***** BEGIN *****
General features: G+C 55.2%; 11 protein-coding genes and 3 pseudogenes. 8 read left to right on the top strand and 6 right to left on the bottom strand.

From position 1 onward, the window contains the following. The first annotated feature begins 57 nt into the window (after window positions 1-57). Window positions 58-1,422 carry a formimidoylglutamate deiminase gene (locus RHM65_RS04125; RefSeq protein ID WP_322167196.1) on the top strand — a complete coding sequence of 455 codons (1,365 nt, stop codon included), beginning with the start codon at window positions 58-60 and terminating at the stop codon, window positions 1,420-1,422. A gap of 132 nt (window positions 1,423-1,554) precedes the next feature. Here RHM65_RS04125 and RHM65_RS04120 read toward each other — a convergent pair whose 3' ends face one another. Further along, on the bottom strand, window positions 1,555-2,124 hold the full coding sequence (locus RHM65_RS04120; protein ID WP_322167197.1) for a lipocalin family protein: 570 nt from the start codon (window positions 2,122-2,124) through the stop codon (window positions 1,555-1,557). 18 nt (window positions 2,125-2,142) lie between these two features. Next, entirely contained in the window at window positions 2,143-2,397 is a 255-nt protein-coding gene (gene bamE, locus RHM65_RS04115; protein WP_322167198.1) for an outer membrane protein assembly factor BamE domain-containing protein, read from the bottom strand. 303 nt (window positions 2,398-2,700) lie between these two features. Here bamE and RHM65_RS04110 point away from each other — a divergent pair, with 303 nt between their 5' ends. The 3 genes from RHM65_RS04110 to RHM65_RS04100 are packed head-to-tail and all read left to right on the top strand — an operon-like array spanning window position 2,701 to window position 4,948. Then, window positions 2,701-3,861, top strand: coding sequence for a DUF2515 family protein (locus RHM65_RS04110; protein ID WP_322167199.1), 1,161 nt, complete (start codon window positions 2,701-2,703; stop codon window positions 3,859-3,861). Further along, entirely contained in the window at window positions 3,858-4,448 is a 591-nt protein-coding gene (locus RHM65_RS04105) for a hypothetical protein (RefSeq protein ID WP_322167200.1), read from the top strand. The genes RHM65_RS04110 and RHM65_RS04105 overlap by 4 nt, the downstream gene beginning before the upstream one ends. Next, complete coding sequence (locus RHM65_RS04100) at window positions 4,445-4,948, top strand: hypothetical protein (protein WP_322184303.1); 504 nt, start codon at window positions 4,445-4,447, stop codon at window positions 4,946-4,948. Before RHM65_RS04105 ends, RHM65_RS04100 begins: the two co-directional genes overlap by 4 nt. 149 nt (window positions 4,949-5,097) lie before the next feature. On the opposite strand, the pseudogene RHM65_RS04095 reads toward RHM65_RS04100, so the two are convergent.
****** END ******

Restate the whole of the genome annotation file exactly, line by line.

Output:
General features: G+C 55.2%; 11 protein-coding genes and 3 pseudogenes. 8 read left to right on the top strand and 6 right to left on the bottom strand.

From position 1 onward, the window contains the following. The first annotated feature begins 57 nt into the window (after window positions 1-57). Window positions 58-1,422 carry a formimidoylglutamate deiminase gene (locus RHM65_RS04125; RefSeq protein ID WP_322167196.1) on the top strand — a complete coding sequence of 455 codons (1,365 nt, stop codon included), beginning with the start codon at window positions 58-60 and terminating at the stop codon, window positions 1,420-1,422. A gap of 132 nt (window positions 1,423-1,554) precedes the next feature. Here RHM65_RS04125 and RHM65_RS04120 read toward each other — a convergent pair whose 3' ends face one another. Further along, on the bottom strand, window positions 1,555-2,124 hold the full coding sequence (locus RHM65_RS04120; protein ID WP_322167197.1) for a lipocalin family protein: 570 nt from the start codon (window positions 2,122-2,124) through the stop codon (window positions 1,555-1,557). 18 nt (window positions 2,125-2,142) lie between these two features. Next, entirely contained in the window at window positions 2,143-2,397 is a 255-nt protein-coding gene (gene bamE, locus RHM65_RS04115; protein WP_322167198.1) for an outer membrane protein assembly factor BamE domain-containing protein, read from the bottom strand. 303 nt (window positions 2,398-2,700) lie between these two features. Here bamE and RHM65_RS04110 point away from each other — a divergent pair, with 303 nt between their 5' ends. The 3 genes from RHM65_RS04110 to RHM65_RS04100 are packed head-to-tail and all read left to right on the top strand — an operon-like array spanning window position 2,701 to window position 4,948. Then, window positions 2,701-3,861, top strand: coding sequence for a DUF2515 family protein (locus RHM65_RS04110; protein ID WP_322167199.1), 1,161 nt, complete (start codon window positions 2,701-2,703; stop codon window positions 3,859-3,861). Further along, entirely contained in the window at window positions 3,858-4,448 is a 591-nt protein-coding gene (locus RHM65_RS04105) for a hypothetical protein (RefSeq protein ID WP_322167200.1), read from the top strand. The genes RHM65_RS04110 and RHM65_RS04105 overlap by 4 nt, the downstream gene beginning before the upstream one ends. Next, complete coding sequence (locus RHM65_RS04100) at window positions 4,445-4,948, top strand: hypothetical protein (protein WP_322184303.1); 504 nt, start codon at window positions 4,445-4,447, stop codon at window positions 4,946-4,948. Before RHM65_RS04105 ends, RHM65_RS04100 begins: the two co-directional genes overlap by 4 nt. 149 nt (window positions 4,949-5,097) lie before the next feature. On the opposite strand, the pseudogene RHM65_RS04095 reads toward RHM65_RS04100, so the two are convergent.